2014 Third Quarter Market Statistics (September 30, 2014 vs. June 30, 2014):

• Standard & Poor’s Stock Index:  1972 vs. 1960, up 0.6%
• Ten-year US Treasury Note yield:  2.51% vs. 2.52%, down 1 basis point
• Gold:  $1,209 per ounce vs. $1,322, down 8.5%
• Crude Oil:  $91 per barrel vs. $106, down 14.2%

The benchmark S&P 500 stock index advanced modestly in the third quarter as moderate US economic growth, continued low inflation, and low interest rates were set against concerns that the US Federal Reserve would move to more aggressively raise overnight interest rates against the backdrop of a weakening global economy. Bond yields were little changed as low inflation, a weak global economy, and a muted view of long term growth in the US were counterbalanced by talk of the Federal Reserve raising overnight interest rates.  Gold fell, and the dollar strengthened, on the prospect of tighter US monetary policy relative to the rest of the world, while oil fell on softening global demand and increased US supply from shale drilling.

Though the benign condition of moderate growth, low inflation, and low interest rates that has supported stocks over the past several years may persist, there are significant risk factors to be aware of:

  1. As we have written previously, a more aggressive Federal Reserve could derail the equity rally.  The market seems to be comfortable with an increase in overnight interest rates taking place in the middle of next year, with rates increasingly gradually thereafter.  If the Fed were to suggest that it is looking to increase rates sooner and faster than current market expectations, the stock market would likely come under pressure.  Additionally, large scale bond purchases by the Federal Reserve, known as quantitative easing or QE, will likely come to an end in October.  We feel QE has been a significant driver of share prices over the past two years, and the stock market may struggle with its removal.
  2. Geopolitics and global economics may not be supportive of further gains.  A heavily indebted Chinese economy is struggling to maintain its growth rate, while an already fragile European economy is coming under further strain due to American and European Union sanctions on Russia over the situation in Ukraine.  Additionally, recent pro-democracy protests in Hong Kong demonstrate the potential for political instability in China. The war against the terrorist group ISIL in Iraq and Syria could affect the global economy if fighting were to spread to the oil fields of southern Iraq, although we feel that is unlikely given the heavy support of Iraqi forces by US and allied airpower.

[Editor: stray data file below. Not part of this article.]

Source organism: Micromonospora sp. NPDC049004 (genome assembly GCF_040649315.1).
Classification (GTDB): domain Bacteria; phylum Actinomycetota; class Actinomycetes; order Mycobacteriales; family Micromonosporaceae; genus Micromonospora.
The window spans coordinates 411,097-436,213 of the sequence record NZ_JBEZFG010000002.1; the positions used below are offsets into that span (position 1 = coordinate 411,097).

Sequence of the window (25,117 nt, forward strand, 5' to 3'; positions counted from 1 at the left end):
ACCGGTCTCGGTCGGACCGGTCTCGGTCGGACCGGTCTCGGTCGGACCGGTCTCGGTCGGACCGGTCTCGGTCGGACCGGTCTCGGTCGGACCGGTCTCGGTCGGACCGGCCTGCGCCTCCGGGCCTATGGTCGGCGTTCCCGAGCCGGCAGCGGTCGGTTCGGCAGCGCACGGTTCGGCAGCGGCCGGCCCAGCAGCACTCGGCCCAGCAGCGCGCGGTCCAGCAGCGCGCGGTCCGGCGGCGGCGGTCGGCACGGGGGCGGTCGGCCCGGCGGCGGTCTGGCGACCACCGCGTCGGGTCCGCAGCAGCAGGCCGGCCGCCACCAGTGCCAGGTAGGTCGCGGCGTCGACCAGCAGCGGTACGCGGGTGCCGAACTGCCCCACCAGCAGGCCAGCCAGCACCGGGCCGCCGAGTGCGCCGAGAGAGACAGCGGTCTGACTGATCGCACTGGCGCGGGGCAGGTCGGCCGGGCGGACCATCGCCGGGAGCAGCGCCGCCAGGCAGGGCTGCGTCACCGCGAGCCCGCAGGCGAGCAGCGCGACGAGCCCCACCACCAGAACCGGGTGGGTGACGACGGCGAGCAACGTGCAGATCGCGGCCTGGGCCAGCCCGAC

3. The internal dynamics and sentiment of the market appear fragile.  First, in a healthy market, small stocks tend to lead the market higher.  Worryingly, the Russell 2000 index of small stocks has been lagging the large stock S&P 500 index significantly since the beginning of July.  The Russell 2000 actually declined 7.6 % in the third quarter relative to a 0.6% gain for the S&P 500.  Basically, investors are piling into fewer stocks, thus creating potential instability as the market becomes top heavy.  Secondly, the initial public offering (IPO) of the Chinese internet company Alibaba was the largest in world history.  This gives us cause for concern.  The stock sold represents non-voting shares in a Cayman Islands based shell company that does not actually own the assets of Alibaba.  It merely has a contractual right to a portion of Alibaba’s earnings.  We feel that the enormous size and convolution of this deal is a symptomatic of speculative excess, which is historically a negative for future market returns.

Given the risks cited above, we are cautious about the remainder of 2014. As always, we will continue to stick to our strategy of quality, value, diversification, and patience as it has served us well through both strong and challenging markets.  For the remainder of the year, we see the US stock market, as measured by the S&P 500 stock index, to trade in a range of 1825 to 2050 (currently at 1972).  We expect the yield on the ten-year Treasury bond to trade in a range of 2.25% to 2.75% (currently at 2.51%).